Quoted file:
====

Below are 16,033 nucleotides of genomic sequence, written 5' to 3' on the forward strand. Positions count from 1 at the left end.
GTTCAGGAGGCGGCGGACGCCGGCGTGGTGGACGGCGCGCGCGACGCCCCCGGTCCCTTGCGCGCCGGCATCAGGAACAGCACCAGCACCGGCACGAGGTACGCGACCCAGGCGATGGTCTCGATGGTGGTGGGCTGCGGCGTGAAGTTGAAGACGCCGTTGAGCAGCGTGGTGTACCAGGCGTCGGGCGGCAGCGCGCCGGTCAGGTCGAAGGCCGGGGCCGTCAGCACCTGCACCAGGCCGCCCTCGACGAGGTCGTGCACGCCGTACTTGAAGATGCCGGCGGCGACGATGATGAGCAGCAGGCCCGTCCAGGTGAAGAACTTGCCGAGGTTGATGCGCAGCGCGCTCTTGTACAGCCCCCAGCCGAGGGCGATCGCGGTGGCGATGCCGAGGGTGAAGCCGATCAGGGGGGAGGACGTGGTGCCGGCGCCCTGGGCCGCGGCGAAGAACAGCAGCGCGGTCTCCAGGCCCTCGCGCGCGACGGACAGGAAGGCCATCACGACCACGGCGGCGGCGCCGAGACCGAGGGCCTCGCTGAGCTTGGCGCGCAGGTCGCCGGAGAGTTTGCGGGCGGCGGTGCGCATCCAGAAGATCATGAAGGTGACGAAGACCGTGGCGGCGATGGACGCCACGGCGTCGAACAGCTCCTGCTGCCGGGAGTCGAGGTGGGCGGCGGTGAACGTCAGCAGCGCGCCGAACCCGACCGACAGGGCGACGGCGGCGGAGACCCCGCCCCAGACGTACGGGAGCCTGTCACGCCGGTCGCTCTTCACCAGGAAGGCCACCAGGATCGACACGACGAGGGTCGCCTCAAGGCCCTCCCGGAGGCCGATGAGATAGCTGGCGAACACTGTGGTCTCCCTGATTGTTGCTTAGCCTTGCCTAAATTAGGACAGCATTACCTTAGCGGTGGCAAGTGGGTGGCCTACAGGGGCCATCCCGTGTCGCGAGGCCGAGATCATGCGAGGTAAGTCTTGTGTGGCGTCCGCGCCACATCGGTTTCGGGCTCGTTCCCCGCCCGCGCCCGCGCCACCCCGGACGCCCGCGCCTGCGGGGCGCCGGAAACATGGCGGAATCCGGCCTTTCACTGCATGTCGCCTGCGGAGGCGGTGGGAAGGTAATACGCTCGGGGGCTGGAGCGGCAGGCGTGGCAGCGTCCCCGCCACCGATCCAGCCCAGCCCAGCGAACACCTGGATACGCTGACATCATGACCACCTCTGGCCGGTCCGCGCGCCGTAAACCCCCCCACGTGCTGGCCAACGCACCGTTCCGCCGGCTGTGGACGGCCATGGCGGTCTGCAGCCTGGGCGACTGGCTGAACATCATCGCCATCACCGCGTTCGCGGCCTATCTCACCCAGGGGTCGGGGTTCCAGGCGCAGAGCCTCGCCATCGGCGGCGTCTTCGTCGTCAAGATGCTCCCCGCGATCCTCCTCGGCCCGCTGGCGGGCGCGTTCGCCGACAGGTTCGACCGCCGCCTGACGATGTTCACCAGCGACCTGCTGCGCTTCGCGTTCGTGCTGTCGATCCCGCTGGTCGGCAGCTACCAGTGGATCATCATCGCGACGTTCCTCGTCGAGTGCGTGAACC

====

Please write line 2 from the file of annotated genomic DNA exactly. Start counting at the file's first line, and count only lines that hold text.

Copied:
GTTCAGGAGGCGGCGGACGCCGGCGTGGTGGACGGCGCGCGCGACGCCCCCGGTCCCTTGCGCGCCGGCATCAGGAACAGCACCAGCACCGGCACGAGGTACGCGACCCAGGCGATGGTCTCGATGGTGGTGGGCTGCGGCGTGAAGTTGAAGACGCCGTTGAGCAGCGTGGTGTACCAGGCGTCGGGCGGCAGCGCGCCGGTCAGGTCGAAGGCCGGGGCCGTCAGCACCTGCACCAGGCCGCCCTCGACGAGGTCGTGCACGCCGTACTTGAAGATGCCGGCGGCGACGATGATGAGCAGCAGGCCCGTCCAGGTGAAGAACTTGCCGAGGTTGATGCGCAGCGCGCTCTTGTACAGCCCCCAGCCGAGGGCGATCGCGGTGGCGATGCCGAGGGTGAAGCCGATCAGGGGGGAGGACGTGGTGCCGGCGCCCTGGGCCGCGGCGAAGAACAGCAGCGCGGTCTCCAGGCCCTCGCGCGCGACGGACAGGAAGGCCATCACGACCACGGCGGCGGCGCCGAGACCGAGGGCCTCGCTGAGCTTGGCGCGCAGGTCGCCGGAGAGTTTGCGGGCGGCGGTGCGCATCCAGAAGATCATGAAGGTGACGAAGACCGTGGCGGCGATGGACGCCACGGCGTCGAACAGCTCCTGCTGCCGGGAGTCGAGGTGGGCGGCGGTGAACGTCAGCAGCGCGCCGAACCCGACCGACAGGGCGACGGCGGCGGAGACCCCGCCCCAGACGTACGGGAGCCTGTCACGCCGGTCGCTCTTCACCAGGAAGGCCACCAGGATCGACACGACGAGGGTCGCCTCAAGGCCCTCCCGGAGGCCGATGAGATAGCTGGCGAACACTGTGGTCTCCCTGATTGTTGCTTAGCCTTGCCTAAATTAGGACAGCATTACCTTAGCGGTGGCAAGTGGGTGGCCTACAGGGGCCATCCCGTGTCGCGAGGCCGAGATCATGCGAGGTAAGTCTTGTGTGGCGTCCGCGCCACATCGGTTTCGGGCTCGTTCCCCGCCCGCGCCCGCGCCACCCCGGACGCCCGCGCCTGCGGGGCGCCGGAAACATGGCGGAATCCGGCCTTTCACTGCATGTCGCCTGCGGAGGCGGTGGGAAGGTAATACGCTCGGGGGCTGGAGCGGCAGGCGTGGCAGCGTCCCCGCCACCGATCCAGCCCAGCCCAGCGAACACCTGGATACGCTGACATCATGACCACCTCTGGCCGGTCCGCGCGCCGTAAACCCCCCCACGTGCTGGCCAACGCACCGTTCCGCCGGCTGTGGACGGCCATGGCGGTCTGCAGCCTGGGCGACTGGCTGAACATCATCGCCATCACCGCGTTCGCGGCCTATCTCACCCAGGGGTCGGGGTTCCAGGCGCAGAGCCTCGCCATCGGCGGCGTCTTCGTCGTCAAGATGCTCCCCGCGATCCTCCTCGGCCCGCTGGCGGGCGCGTTCGCCGACAGGTTCGACCGCCGCCTGACGATGTTCACCAGCGACCTGCTGCGCTTCGCGTTCGTGCTGTCGATCCCGCTGGTCGGCAGCTACCAGTGGATCATCATCGCGACGTTCCTCGTCGAGTGCGTGAACC